Jason had the support of Goddess Hera, seeking revenge on King Pelias for not worshiping her. Their adventurous journey led them to Colchis, where Jason, invoking Hera’s wishes, requested the Golden Fleece from King Aeetes. Aeetes seemingly agreed but set Jason a daunting challenge. He tasked Jason with plowing the land using two bulls with metallic legs and flaming nostrils, followed by sowing the dragon’s teeth he provided. However, Aeetes concealed the fact that sowing the teeth would summon a formidable army of warriors from the soil to attack Jason.
Fortunately, Medea, daughter of Aeetes, aided Jason. She provided him with an ointment granting invincibility to fire and iron for a day, along with insights into her father’s scheme. Medea instructed Jason to hurl a stone at the warriors, inciting them to turn on each other, instigate a chaotic battle, and ultimately destroy themselves.
Painting of Jason and Medea by John William Waterhouse. (Public domain)
Painting of Jason and Medea by John William Waterhouse. (Public domain)
Thanks to Medea’s assistance, Jason successfully completed the challenge, compelling King Aeetes to concede that Jason could indeed retrieve the Golden Fleece. Nevertheless, Aeetes believed the dragon would kill him, and he also ordered his army to burn Jason’s ship, Argos, and kill the Argonauts. Medea once again stepped in to help and as a sorceress, put a spell on the dragon so that Jason could get the Golden Fleece from the tree were it was hanging.

Jason retrieved the Golden Fleece and left along with Medea as well as Argos and the Argonauts. Aware of her father’s pursuit, Medea took a drastic step by capturing her brother and tragically ending his life. She then scattered his remains throughout the vast expanse of the ocean, forcing her father into a prolonged search for his son’s scattered parts. This diversion bought them the essential time they needed to make their escape.
The return journey was arduous. Zeus, angered by Medea’s brother’s demise, presented numerous challenges to Jason and the Argonauts. These trials featured the alluring yet perilous Sirens, whose enchanting music lured sailors to shipwreck on their rocky island, as well as the dreaded Skylla and Charybdis, mythical sea monsters capable of ship destruction. Not to mention the colossal metallic guardian, Talos, in Crete, and a host of other formidable obstacles.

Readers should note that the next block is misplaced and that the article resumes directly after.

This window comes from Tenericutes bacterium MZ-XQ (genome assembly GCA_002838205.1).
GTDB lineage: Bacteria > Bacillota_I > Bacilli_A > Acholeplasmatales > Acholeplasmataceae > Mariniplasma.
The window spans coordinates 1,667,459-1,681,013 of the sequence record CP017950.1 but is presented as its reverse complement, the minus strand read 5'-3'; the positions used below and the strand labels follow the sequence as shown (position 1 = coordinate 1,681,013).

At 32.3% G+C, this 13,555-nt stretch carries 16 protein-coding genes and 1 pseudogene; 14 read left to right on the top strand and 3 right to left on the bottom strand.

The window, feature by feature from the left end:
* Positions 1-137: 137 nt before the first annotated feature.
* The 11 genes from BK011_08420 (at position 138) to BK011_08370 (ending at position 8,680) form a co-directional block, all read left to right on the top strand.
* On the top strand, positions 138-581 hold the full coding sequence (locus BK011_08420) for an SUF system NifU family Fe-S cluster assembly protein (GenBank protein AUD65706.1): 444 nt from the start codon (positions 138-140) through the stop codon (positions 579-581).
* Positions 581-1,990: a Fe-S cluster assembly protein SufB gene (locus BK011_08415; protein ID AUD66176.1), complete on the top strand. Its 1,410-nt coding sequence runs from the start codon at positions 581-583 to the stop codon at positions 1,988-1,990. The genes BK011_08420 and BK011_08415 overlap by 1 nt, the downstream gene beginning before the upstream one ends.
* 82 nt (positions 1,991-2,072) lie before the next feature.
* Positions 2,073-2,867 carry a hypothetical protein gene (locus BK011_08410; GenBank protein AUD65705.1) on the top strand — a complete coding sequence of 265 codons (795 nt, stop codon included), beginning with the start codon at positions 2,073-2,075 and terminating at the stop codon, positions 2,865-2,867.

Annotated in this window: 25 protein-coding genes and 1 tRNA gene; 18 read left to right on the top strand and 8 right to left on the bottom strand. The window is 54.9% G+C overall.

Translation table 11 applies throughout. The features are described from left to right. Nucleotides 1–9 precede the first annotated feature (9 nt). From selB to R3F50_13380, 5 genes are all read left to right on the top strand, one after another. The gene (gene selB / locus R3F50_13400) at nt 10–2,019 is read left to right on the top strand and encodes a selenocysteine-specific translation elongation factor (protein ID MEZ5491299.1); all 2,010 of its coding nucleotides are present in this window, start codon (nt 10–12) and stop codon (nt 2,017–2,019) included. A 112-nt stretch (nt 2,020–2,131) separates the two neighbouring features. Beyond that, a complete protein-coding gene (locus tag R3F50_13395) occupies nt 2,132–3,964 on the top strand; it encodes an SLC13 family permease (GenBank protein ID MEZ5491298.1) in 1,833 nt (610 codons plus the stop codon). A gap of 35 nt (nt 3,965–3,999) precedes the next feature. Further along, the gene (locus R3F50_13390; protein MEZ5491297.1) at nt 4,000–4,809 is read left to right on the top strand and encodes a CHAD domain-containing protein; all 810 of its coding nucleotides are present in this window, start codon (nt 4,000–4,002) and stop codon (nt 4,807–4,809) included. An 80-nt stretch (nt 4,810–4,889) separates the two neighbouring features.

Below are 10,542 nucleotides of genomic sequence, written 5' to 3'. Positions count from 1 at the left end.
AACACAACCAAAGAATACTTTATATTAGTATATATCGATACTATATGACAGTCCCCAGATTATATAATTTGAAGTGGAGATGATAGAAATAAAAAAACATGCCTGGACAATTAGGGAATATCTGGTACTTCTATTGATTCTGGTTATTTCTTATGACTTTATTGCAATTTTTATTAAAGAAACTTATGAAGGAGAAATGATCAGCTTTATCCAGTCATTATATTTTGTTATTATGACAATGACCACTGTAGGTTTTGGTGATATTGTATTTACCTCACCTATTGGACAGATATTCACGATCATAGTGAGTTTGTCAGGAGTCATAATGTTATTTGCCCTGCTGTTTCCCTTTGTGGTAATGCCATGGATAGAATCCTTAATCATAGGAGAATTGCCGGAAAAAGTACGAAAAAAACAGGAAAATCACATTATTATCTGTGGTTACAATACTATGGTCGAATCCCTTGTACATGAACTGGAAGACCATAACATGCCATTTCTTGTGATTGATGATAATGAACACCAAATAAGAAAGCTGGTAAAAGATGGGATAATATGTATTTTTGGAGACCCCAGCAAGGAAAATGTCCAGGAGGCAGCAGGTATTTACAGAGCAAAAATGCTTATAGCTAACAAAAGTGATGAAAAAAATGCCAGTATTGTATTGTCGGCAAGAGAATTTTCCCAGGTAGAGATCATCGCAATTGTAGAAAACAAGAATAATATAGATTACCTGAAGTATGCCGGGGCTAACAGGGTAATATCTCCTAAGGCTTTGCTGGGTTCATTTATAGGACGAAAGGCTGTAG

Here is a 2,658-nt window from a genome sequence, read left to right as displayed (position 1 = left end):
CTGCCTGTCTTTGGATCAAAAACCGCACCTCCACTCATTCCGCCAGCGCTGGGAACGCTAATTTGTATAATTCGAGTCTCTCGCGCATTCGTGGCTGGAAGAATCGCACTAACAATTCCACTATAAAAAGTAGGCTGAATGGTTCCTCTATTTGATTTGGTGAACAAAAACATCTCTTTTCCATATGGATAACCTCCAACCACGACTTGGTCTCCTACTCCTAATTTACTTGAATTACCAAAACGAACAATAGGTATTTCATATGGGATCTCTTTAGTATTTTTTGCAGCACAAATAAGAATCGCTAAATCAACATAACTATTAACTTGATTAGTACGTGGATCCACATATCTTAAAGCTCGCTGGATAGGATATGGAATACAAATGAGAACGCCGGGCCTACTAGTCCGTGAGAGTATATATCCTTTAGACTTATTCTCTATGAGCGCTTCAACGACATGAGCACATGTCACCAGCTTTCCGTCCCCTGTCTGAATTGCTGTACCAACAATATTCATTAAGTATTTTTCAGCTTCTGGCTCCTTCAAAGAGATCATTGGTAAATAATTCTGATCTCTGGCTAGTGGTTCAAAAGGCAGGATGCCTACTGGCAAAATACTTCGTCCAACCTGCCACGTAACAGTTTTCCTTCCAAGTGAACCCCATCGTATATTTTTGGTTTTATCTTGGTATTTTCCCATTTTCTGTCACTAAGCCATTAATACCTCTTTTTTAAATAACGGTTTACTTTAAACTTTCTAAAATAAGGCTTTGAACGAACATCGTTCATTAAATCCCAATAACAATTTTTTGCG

By overcoming the challenges and obstacles they faced on their journey, Jason and the Argonauts were redeemed for their sin of killing Medea’s brother. Finally, with the help of the God Apollo, they arrived back home, where Jason gave the Golden Fleece to King Pelias.
Jason returns with the Golden Fleece, shown on an Apulian red-figure calyx krater, c. 340–330 BC. (Public domain)
Jason returns with the Golden Fleece, shown on an Apulian red-figure calyx krater, c. 340–330 BC. (Public domain)
Most people believe that the story of Jason and the Argonauts is a work of fiction born out of the imagination of the ancient people. However, the word “myth” originates from the Greek word  mythos, meaning “word,” “tale” or “true narrative.” This refers not only to the means by which it was transmitted, but also to it being rooted in truth. Mythos was also closely related to the word  myo, meaning “to teach” or “to initiate into the mysteries.”
Based on this background, some scholars have argued that the ancient Greek myths have their root in reality. A famous example is the city Troy, which is central to Homer’s  The Iliad. Long considered to be a city of myth, Heinrich Schliemann’s discovery of the actual site in 1868 elevated it to a place in history.